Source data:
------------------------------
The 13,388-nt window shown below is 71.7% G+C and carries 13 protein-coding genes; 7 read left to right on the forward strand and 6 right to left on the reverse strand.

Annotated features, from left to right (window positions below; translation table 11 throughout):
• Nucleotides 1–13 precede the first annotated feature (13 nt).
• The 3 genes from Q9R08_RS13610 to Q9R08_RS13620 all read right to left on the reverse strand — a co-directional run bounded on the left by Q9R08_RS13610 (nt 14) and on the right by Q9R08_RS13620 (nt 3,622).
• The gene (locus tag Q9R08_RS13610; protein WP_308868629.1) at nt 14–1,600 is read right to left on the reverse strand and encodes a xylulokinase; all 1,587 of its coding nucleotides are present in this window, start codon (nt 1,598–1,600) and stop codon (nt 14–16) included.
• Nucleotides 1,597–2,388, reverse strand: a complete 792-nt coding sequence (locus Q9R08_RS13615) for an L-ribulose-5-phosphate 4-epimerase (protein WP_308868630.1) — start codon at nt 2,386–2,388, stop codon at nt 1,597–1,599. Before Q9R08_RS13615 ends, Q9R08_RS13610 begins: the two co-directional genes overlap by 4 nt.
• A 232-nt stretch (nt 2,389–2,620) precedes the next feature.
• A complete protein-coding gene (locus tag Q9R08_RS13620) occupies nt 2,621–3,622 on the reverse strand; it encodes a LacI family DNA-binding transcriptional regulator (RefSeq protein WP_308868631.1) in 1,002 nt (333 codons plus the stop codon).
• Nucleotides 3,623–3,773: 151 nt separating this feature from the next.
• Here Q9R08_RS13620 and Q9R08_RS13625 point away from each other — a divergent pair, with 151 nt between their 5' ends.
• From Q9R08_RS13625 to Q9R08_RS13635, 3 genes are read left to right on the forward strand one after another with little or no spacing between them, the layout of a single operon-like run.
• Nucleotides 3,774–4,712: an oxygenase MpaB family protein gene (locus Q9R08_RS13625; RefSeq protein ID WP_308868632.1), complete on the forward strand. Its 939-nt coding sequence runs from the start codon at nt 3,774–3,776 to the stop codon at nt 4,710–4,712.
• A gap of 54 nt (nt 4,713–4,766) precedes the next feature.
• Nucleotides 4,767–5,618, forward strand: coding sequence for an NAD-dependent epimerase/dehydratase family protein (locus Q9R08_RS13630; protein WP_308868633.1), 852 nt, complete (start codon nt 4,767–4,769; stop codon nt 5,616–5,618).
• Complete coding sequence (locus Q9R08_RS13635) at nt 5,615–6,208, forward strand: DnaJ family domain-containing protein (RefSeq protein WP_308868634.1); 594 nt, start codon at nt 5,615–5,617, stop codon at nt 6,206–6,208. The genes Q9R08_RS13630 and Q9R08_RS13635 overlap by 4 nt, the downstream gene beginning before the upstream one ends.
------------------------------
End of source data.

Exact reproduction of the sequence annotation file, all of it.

The 13,388-nt window shown below is 71.7% G+C and carries 13 protein-coding genes; 7 read left to right on the forward strand and 6 right to left on the reverse strand.

Annotated features, from left to right (window positions below; translation table 11 throughout):
• Nucleotides 1–13 precede the first annotated feature (13 nt).
• The 3 genes from Q9R08_RS13610 to Q9R08_RS13620 all read right to left on the reverse strand — a co-directional run bounded on the left by Q9R08_RS13610 (nt 14) and on the right by Q9R08_RS13620 (nt 3,622).
• The gene (locus tag Q9R08_RS13610; protein WP_308868629.1) at nt 14–1,600 is read right to left on the reverse strand and encodes a xylulokinase; all 1,587 of its coding nucleotides are present in this window, start codon (nt 1,598–1,600) and stop codon (nt 14–16) included.
• Nucleotides 1,597–2,388, reverse strand: a complete 792-nt coding sequence (locus Q9R08_RS13615) for an L-ribulose-5-phosphate 4-epimerase (protein WP_308868630.1) — start codon at nt 2,386–2,388, stop codon at nt 1,597–1,599. Before Q9R08_RS13615 ends, Q9R08_RS13610 begins: the two co-directional genes overlap by 4 nt.
• A 232-nt stretch (nt 2,389–2,620) precedes the next feature.
• A complete protein-coding gene (locus tag Q9R08_RS13620) occupies nt 2,621–3,622 on the reverse strand; it encodes a LacI family DNA-binding transcriptional regulator (RefSeq protein WP_308868631.1) in 1,002 nt (333 codons plus the stop codon).
• Nucleotides 3,623–3,773: 151 nt separating this feature from the next.
• Here Q9R08_RS13620 and Q9R08_RS13625 point away from each other — a divergent pair, with 151 nt between their 5' ends.
• From Q9R08_RS13625 to Q9R08_RS13635, 3 genes are read left to right on the forward strand one after another with little or no spacing between them, the layout of a single operon-like run.
• Nucleotides 3,774–4,712: an oxygenase MpaB family protein gene (locus Q9R08_RS13625; RefSeq protein ID WP_308868632.1), complete on the forward strand. Its 939-nt coding sequence runs from the start codon at nt 3,774–3,776 to the stop codon at nt 4,710–4,712.
• A gap of 54 nt (nt 4,713–4,766) precedes the next feature.
• Nucleotides 4,767–5,618, forward strand: coding sequence for an NAD-dependent epimerase/dehydratase family protein (locus Q9R08_RS13630; protein WP_308868633.1), 852 nt, complete (start codon nt 4,767–4,769; stop codon nt 5,616–5,618).
• Complete coding sequence (locus Q9R08_RS13635) at nt 5,615–6,208, forward strand: DnaJ family domain-containing protein (RefSeq protein WP_308868634.1); 594 nt, start codon at nt 5,615–5,617, stop codon at nt 6,206–6,208. The genes Q9R08_RS13630 and Q9R08_RS13635 overlap by 4 nt, the downstream gene beginning before the upstream one ends.